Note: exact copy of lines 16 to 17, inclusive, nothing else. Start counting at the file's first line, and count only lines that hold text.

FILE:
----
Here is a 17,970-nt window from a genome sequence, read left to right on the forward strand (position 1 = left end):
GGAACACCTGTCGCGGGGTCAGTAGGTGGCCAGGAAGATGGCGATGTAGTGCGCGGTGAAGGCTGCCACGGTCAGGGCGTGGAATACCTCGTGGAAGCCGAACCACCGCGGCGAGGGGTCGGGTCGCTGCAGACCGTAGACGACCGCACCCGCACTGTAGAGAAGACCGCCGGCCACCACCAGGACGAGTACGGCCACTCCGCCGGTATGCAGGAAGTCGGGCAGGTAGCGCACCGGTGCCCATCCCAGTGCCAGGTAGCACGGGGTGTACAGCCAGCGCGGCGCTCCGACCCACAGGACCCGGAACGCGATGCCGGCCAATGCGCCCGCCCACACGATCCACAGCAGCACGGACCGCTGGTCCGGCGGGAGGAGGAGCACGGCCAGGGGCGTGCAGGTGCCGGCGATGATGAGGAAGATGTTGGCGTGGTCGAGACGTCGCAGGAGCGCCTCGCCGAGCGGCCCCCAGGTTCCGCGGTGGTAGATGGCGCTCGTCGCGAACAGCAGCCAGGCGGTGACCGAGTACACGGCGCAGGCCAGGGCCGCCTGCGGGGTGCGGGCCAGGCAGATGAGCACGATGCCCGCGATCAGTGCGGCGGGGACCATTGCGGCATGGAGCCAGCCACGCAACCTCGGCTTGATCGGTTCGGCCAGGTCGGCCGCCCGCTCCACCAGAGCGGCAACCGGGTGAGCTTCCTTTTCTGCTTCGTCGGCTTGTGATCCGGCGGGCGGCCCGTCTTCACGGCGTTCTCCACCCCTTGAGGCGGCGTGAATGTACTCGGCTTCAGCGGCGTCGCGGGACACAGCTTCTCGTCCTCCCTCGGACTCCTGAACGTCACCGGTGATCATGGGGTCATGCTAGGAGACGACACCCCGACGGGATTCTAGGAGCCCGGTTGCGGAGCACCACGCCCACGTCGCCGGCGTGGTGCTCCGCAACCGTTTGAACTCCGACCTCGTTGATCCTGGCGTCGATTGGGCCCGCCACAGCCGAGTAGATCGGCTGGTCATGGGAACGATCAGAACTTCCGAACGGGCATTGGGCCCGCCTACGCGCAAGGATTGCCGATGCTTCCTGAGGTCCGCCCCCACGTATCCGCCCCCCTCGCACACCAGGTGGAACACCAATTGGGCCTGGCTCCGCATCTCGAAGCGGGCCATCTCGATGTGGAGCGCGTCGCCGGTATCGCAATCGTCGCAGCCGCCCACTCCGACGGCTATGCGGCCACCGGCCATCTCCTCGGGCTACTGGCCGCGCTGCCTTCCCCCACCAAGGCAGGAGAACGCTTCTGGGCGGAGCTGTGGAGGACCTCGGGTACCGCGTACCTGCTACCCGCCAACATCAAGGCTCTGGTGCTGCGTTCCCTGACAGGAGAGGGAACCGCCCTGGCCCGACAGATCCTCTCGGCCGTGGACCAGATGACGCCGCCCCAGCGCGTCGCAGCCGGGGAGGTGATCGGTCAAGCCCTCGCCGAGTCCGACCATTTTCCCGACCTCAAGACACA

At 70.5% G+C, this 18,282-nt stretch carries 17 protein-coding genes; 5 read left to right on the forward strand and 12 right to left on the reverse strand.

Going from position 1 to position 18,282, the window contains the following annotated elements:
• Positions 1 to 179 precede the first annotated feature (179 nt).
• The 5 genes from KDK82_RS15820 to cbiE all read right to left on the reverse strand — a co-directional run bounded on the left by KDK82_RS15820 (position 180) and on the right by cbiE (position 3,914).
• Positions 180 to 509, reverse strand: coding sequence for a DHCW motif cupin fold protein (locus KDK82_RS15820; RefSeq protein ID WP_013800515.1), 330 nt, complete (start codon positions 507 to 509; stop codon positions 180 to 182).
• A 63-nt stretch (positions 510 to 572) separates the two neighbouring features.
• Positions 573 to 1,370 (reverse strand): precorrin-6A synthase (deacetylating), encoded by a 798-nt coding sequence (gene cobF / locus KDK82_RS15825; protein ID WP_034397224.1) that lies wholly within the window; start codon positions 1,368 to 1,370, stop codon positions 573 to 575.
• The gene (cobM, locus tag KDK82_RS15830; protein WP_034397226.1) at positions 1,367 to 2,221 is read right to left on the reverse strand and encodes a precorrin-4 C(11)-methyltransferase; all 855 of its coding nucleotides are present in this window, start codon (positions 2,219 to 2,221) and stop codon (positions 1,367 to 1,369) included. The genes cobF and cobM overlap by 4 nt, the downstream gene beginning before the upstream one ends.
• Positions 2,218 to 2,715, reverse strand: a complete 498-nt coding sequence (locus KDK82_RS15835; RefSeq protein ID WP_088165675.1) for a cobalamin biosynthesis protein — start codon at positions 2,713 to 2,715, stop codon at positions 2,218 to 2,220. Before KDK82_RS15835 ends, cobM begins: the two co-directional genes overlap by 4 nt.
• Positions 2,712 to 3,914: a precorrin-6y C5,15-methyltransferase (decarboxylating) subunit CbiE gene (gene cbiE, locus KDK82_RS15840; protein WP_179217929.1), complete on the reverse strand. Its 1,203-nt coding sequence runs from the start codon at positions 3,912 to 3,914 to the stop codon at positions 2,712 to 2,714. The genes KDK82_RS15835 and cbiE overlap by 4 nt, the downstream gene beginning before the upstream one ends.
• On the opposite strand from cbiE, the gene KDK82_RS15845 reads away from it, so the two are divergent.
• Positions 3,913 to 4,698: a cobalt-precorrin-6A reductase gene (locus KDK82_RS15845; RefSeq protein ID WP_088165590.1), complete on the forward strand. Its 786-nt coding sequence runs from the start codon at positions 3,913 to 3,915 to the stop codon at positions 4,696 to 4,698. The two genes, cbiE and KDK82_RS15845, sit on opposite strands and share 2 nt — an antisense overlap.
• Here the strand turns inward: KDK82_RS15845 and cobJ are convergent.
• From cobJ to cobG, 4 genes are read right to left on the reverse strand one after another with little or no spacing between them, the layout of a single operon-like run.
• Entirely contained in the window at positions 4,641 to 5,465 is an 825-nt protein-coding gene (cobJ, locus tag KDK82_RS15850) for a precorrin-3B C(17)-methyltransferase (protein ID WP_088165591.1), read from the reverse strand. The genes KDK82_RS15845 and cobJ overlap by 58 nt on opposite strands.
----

• From cobJ to cobG, 4 genes are read right to left on the reverse strand one after another with little or no spacing between them, the layout of a single operon-like run.
• Entirely contained in the window at positions 4,641 to 5,465 is an 825-nt protein-coding gene (cobJ, locus tag KDK82_RS15850) for a precorrin-3B C(17)-methyltransferase (protein ID WP_088165591.1), read from the reverse strand. The genes KDK82_RS15845 and cobJ overlap by 58 nt on opposite strands.